Energy Bill [HL] - Commons Amendments

Part of the debate – in the House of Lords at 6:15 pm on 12th April 2016.

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Photo of Lord Hain Lord Hain Labour 6:15 pm, 12th April 2016

My Lords, I tabled Amendment 7T and took the liberty of giving the Minister a copy of my draft speech in advance, in the hope of his co-operation and acceptance of the amendment. The Bill as it stands puts at risk a multimillion pound investment in Wales in and around my home area of Neath Port Talbot, which is already facing massive economic haemorrhage resulting from the threat to Tata Steel. The issue at stake relates to an already consented project, Gamesa’s Llynfi Afan renewable energy project, which has had its planning condition varied through a Section 73 consent to allow for a different road access route. The project is ready to start construction, and some of the major work is going to local businesses, with obvious positive implications for jobs, which in that area is welcome.

On 27 August 2013, the Llynfi Afan renewable energy project was granted consent by Neath Port Talbot County Borough Council. Previous consent had already been granted by two other local authorities, Bridgend County Borough Council on 18 July 2013 and Rhondda Cynon Taff on 13 October 2011. However, due to a change in the proposed site access route, the developer, Gamesa, successfully applied for variation of two conditions of the Neath Port Talbot permission by way of Section 73 consent. I stress that the variations dealt solely with the access route for turbine component deliveries to the site of the consented generating station itself, and its capacity will remain unaltered. As such, the impact on the DECC budget is neutral.

The variations were approved on 24 February 2016 by Neath Port Talbot County Borough Council. As I understand it, where an application under Section 73 is granted, the effect of the Planning Act 1990 is the issue of a new planning permission, with a new decision date, sitting alongside the original permission, which remains intact and unamended. The consent and conditions of the original consent are preserved, as is the implementation date by which the construction of the generating station should have been started. On Report in the House of Lords, the noble Lord, Lord Bourne, said:

“Where consent is granted for development on or before 18 June and is subsequently varied”,—[Official Report, 21/10/15; col. 668.]

in this way, it will continue to fall within the approved development condition.

While that is very welcome and positive for this project, regrettably, his statement by itself has proved insufficient to achieve adequate investor confidence. That is because the renewable obligation certificate is awarded after the wind farm has been built and has proven to be exporting electricity to the grid. Investors therefore need certainty before construction, otherwise there is a risk that the project could be built but not receive the required support. As a result, investors wish for certainty reflected in the legislation, and without the amendment the project will be put at risk. The amendment therefore aims to resolve the issue and ensure that the project can go ahead, matching government intent and delivering investment in the local community. My understanding is that without the amendment, such variation permissions as Section 73 would not qualify under the Government’s grace period condition.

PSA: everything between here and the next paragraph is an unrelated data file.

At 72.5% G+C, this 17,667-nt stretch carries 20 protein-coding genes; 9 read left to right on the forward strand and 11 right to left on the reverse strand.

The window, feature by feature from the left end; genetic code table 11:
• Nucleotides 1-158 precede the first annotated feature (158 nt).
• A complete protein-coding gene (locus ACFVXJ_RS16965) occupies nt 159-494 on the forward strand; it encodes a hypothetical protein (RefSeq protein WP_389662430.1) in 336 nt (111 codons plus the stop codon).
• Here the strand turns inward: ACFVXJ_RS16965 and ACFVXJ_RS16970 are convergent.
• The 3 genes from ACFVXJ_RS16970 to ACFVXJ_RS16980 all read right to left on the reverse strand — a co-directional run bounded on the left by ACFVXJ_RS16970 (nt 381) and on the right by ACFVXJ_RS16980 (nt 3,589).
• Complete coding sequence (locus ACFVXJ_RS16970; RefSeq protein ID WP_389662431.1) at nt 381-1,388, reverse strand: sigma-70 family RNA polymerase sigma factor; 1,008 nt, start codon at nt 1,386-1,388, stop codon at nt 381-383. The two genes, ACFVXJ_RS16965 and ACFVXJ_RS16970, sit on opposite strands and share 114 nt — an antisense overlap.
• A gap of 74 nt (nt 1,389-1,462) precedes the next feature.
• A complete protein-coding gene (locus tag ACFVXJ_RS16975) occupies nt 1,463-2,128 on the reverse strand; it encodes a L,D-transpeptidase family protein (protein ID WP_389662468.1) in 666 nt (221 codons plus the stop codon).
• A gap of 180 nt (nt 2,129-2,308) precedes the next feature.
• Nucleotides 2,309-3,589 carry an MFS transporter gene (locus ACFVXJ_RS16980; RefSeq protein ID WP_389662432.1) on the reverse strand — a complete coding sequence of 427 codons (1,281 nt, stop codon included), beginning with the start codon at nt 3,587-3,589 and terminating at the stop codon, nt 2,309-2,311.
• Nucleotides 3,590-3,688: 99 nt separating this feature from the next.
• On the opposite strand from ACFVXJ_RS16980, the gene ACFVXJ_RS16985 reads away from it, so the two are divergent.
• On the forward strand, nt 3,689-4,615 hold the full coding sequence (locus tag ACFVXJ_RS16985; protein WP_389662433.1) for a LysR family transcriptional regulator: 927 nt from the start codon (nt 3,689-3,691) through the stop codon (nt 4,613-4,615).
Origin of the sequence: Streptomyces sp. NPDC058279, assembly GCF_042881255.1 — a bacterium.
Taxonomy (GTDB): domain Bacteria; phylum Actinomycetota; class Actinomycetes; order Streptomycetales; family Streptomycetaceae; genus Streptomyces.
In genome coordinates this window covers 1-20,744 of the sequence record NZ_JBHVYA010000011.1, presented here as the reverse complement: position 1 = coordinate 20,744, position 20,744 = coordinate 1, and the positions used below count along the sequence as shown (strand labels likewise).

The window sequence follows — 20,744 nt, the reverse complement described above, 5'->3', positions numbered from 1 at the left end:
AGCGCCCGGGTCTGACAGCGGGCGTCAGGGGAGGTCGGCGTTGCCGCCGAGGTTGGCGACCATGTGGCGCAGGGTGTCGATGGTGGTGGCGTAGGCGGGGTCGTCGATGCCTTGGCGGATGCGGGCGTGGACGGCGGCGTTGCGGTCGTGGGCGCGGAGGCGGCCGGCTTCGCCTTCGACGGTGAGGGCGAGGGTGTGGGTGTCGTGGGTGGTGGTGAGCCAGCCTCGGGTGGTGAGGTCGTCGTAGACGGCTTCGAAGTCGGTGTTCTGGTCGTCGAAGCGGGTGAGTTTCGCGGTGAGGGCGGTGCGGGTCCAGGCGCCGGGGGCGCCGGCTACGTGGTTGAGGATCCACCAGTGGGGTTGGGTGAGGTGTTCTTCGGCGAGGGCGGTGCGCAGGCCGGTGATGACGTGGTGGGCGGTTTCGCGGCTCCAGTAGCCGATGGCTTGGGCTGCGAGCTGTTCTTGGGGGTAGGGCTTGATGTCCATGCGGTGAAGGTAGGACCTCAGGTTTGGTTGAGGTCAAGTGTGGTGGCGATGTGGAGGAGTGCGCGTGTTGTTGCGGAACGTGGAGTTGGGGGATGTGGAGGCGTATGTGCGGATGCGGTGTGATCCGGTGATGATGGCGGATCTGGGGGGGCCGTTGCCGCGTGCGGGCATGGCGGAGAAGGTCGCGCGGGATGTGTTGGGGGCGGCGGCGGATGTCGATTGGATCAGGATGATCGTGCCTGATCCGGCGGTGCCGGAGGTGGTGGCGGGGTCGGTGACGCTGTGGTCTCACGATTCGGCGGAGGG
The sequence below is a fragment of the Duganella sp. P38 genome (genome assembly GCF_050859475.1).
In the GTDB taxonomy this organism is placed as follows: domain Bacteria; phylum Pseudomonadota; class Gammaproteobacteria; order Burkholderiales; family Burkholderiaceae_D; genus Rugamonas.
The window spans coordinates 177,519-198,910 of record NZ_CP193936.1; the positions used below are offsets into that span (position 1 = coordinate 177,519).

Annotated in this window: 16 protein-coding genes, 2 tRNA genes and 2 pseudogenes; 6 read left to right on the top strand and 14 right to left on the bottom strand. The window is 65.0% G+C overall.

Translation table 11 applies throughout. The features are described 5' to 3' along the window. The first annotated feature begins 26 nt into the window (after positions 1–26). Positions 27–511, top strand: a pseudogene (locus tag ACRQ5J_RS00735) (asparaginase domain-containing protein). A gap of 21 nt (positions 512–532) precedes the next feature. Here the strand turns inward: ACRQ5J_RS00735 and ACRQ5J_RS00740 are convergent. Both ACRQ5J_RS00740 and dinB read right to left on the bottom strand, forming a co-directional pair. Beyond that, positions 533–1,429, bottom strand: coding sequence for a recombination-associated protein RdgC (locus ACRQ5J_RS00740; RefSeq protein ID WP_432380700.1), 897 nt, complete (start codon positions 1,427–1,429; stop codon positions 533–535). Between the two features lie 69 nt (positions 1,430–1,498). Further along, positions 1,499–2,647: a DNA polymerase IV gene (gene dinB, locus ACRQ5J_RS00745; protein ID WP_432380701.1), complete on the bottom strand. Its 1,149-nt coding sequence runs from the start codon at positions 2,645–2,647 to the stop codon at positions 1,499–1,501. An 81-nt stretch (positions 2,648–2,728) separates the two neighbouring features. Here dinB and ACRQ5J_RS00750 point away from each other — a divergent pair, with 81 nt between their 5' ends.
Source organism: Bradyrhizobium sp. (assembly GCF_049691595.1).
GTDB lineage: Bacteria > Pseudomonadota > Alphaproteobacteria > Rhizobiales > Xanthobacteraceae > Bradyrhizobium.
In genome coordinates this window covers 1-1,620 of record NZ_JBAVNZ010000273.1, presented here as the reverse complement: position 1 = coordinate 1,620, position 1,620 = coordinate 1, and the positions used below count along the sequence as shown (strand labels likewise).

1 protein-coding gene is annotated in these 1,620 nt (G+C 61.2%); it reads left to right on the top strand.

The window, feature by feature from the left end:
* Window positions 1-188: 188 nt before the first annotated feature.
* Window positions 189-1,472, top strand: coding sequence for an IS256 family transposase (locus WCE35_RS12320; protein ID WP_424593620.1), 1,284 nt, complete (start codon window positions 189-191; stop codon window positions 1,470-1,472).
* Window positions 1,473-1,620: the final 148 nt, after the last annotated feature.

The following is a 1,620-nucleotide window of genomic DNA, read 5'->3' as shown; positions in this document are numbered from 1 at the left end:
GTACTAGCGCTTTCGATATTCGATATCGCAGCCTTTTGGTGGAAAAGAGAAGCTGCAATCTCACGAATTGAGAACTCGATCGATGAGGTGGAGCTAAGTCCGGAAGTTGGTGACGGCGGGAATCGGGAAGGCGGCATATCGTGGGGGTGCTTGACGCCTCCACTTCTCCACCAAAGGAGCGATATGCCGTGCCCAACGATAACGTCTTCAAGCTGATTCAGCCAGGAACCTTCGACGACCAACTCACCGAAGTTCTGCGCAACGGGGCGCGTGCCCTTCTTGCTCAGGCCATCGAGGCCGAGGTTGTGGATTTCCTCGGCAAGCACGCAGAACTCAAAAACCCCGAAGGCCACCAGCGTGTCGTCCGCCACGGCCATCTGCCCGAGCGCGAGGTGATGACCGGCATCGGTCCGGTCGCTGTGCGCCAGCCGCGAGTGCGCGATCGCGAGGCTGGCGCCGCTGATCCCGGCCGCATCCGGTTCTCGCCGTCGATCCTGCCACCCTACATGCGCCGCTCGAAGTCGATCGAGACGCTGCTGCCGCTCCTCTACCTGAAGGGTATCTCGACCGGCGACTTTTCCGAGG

The investors’ legal advisers have said that, as the Energy Bill currently stands, it fails to reflect the position that variation consents are fresh planning permissions as a matter of law, as used to be the case. They assert that without an amendment, such variation permissions would not qualify under the Government’s grace period condition. Amending the Bill would make it absolutely clear and avoid any additional funding being added other than what the Government have already allowed for.

In the particular case of Llynfi Afan Renewable Energy Park, tens of millions of pounds will be invested in the construction and operational phases. The communities have widely supported Gamesa’s Section 73 application, as they support the project and wish to see it happen. The local community stands to gain substantially in community benefits, and in terms of business rates and direct and indirect local employment opportunities. Gamesa is in the final stages of appointing a contractor who will be responsible for building the wind farm and, as such, will require employment and services from the locality. It has been Gamesa’s aim to work wherever possible with local companies, involving local jobs, and will continue to do so during the construction and operational phases.

I appeal to the Minister to agree to the amendment. If he finds some technical fault with it—although it is not obvious to me what that might be—will he agree to write a letter to the developers explaining why the Bill as it stands, without the amendment, meets their objectives and that they will be able to proceed, notwithstanding the fact that this amendment may not be accepted by the House?